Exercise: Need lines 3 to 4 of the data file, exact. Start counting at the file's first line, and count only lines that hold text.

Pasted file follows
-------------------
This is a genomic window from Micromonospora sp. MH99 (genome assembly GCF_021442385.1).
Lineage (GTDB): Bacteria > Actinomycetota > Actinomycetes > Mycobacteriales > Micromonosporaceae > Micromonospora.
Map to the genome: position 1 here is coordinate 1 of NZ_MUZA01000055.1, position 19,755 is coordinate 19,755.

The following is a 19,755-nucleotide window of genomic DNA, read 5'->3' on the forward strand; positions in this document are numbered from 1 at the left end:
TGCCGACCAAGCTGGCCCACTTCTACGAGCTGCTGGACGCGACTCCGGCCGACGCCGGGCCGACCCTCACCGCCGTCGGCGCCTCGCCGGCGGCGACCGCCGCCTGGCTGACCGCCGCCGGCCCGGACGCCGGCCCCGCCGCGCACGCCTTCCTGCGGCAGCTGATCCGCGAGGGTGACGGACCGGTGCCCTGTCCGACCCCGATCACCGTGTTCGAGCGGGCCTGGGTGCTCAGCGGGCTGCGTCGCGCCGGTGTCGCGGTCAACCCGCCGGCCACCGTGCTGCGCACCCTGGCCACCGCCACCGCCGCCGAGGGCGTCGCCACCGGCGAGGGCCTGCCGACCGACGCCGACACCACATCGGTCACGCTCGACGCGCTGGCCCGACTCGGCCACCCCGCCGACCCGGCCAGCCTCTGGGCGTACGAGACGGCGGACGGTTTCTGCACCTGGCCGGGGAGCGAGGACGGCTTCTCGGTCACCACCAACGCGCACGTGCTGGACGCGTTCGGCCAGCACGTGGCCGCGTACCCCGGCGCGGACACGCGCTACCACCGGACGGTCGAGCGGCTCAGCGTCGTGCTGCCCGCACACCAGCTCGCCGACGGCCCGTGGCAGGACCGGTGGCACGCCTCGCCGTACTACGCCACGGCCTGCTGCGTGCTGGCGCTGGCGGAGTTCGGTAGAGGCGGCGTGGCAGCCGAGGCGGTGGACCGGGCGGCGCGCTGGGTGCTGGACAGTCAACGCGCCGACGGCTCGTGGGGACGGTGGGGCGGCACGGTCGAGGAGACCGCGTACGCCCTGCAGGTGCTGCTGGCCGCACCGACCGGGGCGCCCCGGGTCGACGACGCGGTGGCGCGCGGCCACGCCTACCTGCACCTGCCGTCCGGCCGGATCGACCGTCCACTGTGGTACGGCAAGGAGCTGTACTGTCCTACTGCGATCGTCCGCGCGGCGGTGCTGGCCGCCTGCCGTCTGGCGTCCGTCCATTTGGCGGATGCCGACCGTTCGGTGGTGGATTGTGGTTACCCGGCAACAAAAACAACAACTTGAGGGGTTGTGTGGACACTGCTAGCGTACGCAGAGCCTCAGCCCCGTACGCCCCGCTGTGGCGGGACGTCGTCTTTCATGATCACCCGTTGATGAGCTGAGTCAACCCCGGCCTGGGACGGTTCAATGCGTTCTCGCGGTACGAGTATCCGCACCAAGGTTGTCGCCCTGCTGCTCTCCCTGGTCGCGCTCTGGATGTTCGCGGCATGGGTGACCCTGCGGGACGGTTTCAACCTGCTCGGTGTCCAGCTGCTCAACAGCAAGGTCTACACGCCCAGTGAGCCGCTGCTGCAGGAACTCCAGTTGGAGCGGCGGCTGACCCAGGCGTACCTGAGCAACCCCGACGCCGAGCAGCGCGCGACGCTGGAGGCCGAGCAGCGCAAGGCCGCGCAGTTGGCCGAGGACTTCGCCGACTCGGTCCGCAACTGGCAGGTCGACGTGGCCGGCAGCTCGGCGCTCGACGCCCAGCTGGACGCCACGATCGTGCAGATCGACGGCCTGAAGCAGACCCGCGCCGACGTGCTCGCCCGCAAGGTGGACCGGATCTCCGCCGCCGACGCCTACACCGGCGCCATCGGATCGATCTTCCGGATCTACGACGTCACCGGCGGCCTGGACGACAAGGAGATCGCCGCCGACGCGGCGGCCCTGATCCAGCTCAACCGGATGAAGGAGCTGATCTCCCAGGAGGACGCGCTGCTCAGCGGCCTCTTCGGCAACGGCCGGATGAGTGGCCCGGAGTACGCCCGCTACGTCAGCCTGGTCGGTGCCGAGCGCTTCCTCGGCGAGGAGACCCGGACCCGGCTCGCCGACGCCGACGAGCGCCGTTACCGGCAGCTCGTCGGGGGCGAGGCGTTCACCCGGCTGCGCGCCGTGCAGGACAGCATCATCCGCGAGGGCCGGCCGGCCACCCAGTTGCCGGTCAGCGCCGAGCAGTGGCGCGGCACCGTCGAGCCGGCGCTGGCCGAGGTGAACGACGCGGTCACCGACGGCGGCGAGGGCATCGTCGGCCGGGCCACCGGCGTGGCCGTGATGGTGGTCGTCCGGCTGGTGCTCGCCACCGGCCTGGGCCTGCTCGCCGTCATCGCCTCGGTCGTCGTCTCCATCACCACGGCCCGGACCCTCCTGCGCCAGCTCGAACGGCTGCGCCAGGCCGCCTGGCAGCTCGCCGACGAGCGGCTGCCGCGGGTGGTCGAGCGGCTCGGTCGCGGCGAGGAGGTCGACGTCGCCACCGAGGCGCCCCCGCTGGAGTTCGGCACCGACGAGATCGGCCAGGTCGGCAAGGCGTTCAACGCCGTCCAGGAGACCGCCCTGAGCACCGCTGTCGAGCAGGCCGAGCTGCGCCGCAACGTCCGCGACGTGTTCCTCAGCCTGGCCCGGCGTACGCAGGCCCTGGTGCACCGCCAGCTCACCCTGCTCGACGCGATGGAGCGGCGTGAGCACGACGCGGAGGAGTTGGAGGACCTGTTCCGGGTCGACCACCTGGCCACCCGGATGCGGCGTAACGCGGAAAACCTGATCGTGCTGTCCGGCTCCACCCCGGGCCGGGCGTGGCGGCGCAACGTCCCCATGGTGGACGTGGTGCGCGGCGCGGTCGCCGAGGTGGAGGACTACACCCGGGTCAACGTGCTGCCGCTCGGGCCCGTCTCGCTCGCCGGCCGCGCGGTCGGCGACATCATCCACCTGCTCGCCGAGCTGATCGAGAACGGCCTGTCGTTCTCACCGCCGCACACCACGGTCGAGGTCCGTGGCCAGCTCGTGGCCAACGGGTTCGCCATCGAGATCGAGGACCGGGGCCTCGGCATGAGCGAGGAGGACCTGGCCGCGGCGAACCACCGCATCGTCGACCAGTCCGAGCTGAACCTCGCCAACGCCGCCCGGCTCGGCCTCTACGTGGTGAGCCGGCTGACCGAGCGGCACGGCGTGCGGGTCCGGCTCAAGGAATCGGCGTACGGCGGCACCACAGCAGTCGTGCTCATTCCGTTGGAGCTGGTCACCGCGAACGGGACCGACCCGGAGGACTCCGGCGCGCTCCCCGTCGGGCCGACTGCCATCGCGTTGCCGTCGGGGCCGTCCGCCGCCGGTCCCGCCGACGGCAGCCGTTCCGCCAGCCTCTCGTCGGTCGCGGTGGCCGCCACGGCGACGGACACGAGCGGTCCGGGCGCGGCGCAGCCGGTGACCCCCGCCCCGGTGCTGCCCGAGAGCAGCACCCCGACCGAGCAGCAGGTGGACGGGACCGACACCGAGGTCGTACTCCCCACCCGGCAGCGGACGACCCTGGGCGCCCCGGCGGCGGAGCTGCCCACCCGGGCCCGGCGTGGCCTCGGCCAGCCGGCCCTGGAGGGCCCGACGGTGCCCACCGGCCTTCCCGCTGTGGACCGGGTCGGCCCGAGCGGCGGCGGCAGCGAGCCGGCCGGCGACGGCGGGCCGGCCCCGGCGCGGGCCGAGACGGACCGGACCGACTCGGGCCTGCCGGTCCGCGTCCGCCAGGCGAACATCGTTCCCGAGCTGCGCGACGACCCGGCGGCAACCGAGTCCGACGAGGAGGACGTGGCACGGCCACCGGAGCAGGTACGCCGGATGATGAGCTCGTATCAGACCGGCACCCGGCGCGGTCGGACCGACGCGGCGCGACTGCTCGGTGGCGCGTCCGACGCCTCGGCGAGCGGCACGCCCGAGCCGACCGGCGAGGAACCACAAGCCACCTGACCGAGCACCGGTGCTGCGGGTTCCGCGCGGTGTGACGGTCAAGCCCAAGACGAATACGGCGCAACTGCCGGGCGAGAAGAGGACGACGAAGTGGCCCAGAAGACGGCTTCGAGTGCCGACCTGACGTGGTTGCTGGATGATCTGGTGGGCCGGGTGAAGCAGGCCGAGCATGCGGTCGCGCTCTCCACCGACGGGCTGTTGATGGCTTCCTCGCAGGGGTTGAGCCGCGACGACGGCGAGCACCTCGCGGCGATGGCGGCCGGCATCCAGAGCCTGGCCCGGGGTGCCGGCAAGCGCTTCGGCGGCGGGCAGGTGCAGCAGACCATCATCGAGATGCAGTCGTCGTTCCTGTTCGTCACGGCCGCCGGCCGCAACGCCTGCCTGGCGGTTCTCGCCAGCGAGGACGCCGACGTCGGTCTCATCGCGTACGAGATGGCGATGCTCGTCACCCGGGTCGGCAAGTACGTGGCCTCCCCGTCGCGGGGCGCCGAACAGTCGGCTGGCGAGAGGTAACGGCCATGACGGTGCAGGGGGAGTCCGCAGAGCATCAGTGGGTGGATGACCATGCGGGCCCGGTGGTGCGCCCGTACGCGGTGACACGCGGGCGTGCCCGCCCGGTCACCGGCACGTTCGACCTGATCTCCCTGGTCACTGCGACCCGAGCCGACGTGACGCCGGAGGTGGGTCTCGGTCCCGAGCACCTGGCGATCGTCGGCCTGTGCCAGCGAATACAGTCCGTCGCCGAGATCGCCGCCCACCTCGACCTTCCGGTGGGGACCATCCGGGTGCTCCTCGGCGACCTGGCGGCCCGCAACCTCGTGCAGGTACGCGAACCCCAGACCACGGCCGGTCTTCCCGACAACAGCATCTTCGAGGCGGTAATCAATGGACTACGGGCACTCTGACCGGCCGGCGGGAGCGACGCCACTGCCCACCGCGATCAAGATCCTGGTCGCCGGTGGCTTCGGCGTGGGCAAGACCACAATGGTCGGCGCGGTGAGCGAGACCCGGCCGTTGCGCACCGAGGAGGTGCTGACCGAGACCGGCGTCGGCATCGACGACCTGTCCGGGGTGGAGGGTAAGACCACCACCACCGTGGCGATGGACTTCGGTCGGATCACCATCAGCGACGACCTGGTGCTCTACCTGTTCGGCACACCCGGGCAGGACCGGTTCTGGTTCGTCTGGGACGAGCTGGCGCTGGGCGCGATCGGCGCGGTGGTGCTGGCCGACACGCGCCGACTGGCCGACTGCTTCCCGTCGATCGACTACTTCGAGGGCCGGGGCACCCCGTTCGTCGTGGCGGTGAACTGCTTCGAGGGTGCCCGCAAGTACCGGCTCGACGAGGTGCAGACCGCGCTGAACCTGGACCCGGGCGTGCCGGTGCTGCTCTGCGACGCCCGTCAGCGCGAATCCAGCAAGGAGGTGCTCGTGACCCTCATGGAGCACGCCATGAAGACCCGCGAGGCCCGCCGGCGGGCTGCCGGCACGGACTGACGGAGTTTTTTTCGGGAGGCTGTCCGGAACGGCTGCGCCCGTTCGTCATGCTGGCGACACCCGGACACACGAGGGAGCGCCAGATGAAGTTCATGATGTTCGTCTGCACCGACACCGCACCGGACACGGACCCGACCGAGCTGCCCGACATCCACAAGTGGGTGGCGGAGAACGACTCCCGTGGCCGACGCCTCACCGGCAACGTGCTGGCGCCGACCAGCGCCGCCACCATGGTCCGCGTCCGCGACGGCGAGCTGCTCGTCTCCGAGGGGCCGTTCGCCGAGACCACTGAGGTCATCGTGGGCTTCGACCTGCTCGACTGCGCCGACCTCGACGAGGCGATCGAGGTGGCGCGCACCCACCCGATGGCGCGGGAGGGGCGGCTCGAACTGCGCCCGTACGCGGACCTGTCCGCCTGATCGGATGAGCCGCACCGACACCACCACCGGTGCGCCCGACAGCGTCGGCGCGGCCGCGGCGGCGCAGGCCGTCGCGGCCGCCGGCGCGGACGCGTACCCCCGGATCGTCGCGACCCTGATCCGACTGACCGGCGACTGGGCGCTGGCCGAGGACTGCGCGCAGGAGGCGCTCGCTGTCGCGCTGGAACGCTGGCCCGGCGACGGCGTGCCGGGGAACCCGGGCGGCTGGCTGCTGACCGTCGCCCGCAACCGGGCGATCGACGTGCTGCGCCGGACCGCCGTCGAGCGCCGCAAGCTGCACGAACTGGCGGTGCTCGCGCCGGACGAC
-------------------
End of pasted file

Map to the genome: position 1 here is coordinate 1 of NZ_MUZA01000055.1, position 19,755 is coordinate 19,755.

The following is a 19,755-nucleotide window of genomic DNA, read 5'->3' on the forward strand; positions in this document are numbered from 1 at the left end: